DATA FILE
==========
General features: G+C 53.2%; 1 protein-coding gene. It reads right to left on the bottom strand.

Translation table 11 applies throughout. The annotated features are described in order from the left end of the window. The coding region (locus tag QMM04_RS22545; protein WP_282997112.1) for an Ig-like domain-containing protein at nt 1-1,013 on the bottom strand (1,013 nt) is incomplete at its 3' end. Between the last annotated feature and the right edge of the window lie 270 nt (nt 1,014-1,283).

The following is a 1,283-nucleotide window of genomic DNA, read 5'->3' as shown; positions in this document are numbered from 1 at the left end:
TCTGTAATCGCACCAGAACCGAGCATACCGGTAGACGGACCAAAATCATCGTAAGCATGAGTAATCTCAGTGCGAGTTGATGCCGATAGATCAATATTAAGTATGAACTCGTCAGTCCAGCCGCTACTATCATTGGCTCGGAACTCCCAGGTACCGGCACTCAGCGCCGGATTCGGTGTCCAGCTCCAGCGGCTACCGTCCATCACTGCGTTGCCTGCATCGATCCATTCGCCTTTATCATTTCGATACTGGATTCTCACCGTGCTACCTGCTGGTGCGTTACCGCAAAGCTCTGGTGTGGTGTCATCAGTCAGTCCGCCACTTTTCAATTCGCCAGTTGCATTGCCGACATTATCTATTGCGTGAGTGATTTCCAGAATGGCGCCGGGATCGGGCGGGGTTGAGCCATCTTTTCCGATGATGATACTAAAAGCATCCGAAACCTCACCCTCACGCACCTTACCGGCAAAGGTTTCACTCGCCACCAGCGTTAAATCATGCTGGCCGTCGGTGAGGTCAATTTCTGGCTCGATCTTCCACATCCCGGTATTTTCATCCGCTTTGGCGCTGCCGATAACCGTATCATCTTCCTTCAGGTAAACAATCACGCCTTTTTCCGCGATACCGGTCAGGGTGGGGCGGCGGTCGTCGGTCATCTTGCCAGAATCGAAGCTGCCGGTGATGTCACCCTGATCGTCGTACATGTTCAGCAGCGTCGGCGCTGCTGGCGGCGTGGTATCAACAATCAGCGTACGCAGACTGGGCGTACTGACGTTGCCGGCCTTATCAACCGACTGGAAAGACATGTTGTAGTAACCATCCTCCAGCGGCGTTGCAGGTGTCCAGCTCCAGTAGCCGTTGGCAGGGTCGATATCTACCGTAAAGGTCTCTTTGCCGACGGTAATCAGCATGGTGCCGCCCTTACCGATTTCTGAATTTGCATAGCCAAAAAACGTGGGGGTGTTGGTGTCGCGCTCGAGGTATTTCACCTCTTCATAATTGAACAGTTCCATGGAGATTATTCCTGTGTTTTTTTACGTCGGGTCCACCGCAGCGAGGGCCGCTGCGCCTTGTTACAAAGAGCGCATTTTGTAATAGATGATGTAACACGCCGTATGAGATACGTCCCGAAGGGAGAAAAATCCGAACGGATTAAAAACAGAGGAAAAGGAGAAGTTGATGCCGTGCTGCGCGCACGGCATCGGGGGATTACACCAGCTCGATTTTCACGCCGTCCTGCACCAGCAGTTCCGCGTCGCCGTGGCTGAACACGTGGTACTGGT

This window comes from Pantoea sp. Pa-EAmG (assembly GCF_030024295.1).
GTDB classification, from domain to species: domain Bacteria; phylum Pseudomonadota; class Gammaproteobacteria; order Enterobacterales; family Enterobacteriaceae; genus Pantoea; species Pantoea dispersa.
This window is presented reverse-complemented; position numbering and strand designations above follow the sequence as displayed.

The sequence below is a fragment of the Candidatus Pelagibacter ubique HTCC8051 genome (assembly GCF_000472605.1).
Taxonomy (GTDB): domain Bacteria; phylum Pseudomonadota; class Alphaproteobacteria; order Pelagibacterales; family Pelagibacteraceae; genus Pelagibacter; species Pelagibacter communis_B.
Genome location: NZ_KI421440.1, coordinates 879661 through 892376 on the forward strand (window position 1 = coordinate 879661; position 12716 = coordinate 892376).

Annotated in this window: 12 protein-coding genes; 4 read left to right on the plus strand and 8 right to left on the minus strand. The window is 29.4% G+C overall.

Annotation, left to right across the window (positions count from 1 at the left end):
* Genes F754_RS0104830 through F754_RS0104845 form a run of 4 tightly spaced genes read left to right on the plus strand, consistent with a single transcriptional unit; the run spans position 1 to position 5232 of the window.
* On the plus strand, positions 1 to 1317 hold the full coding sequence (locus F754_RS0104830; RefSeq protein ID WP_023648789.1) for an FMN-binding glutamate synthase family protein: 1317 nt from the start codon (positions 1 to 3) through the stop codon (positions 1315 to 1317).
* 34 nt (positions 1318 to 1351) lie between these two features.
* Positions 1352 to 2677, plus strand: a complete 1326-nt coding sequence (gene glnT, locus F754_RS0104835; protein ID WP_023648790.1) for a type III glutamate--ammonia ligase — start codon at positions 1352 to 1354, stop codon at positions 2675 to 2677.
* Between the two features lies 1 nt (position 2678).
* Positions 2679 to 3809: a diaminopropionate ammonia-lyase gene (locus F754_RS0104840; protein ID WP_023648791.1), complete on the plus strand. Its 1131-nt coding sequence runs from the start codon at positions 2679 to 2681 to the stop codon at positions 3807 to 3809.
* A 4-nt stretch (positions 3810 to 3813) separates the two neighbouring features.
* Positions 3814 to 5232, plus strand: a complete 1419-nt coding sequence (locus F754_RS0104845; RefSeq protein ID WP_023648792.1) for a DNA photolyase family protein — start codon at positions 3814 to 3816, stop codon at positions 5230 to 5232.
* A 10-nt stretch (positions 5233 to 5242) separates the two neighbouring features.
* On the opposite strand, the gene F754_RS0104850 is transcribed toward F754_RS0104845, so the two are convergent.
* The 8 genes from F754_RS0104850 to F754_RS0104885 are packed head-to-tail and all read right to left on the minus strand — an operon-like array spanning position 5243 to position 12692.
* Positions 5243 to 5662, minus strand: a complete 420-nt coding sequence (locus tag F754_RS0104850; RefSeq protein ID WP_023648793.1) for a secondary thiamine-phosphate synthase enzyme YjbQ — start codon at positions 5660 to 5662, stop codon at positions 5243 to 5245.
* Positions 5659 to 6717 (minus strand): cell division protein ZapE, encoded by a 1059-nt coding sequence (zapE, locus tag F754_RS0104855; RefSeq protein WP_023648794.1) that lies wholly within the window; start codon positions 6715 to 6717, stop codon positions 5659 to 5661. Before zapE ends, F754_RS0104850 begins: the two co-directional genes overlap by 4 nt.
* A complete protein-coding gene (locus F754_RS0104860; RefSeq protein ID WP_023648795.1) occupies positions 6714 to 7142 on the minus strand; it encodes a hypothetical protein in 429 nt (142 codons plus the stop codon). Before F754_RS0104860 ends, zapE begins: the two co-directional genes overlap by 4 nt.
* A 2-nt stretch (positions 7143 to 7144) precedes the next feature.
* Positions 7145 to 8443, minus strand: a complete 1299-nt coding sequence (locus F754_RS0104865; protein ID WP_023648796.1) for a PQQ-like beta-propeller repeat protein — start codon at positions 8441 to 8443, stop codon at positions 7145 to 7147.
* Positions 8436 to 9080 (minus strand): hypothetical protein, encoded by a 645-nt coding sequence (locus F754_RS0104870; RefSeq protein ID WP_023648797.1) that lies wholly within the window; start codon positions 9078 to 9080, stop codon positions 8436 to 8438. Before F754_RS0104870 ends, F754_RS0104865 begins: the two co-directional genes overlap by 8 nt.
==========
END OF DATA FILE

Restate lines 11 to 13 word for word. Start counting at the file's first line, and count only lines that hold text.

Annotated in this window: 12 protein-coding genes; 4 read left to right on the plus strand and 8 right to left on the minus strand. The window is 29.4% G+C overall.

Annotation, left to right across the window (positions count from 1 at the left end):
* Genes F754_RS0104830 through F754_RS0104845 form a run of 4 tightly spaced genes read left to right on the plus strand, consistent with a single transcriptional unit; the run spans position 1 to position 5232 of the window.